What is the debt to equity ratio and does it apply to all business? The short answer is that investors and creditors use it to see if a business is likely to pay back its debt and sustain a decline in sales. This applies to most business, but it is not relevant to companies that don’t have debt. These two issues determine if the company is vulnerable to changes in the business cycle. If it is highly leveraged – meaning a high proportion of debt financing – it is riskier.
One reason that investors look at this leverage ratio is to judge whether the company will always be able to service its loans. If your ability to continually pay off debt is questionable, this highly geared (highly leveraged) business is not worth the risk. High debt payments can absorb any free cash flow in a business and lead it to a halt.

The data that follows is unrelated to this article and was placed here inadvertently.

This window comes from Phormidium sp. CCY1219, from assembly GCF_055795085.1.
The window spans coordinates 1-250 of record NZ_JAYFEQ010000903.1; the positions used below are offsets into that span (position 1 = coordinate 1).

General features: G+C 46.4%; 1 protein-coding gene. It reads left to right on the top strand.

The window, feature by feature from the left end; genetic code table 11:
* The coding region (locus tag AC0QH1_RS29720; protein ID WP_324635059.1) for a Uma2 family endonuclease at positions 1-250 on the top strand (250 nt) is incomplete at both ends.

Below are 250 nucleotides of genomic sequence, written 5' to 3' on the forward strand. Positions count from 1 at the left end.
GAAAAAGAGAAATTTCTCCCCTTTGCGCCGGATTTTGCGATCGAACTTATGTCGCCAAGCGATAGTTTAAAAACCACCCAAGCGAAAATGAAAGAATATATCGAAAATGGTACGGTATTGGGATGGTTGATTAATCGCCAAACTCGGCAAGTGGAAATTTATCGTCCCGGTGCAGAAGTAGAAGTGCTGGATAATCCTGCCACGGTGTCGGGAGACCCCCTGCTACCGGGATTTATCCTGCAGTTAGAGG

The debt to equity formula is total liabilities/equity. This is the simplest version of the equation and considers both long and short term debt. Other versions of the debt to equity formula are adjusted to show long term debt/equity. This can be useful for certain industries but you should also compare it to the original formula (total liabilities/equity).
One thing about the debt to equity formula is that it is only one ratio. It does not give an in-depth view of the company’s debts but simply makes it easy to tell if something is noticeably off. Companies can also distort this ratio in an attempt to make another ratio look better. One example of this is with return on equity. If a business wants to keep a very high return on equity, it will only accept a certain amount of equity. The rest of the required financing will be from debt, thus optimizing the effect of the equity investment.
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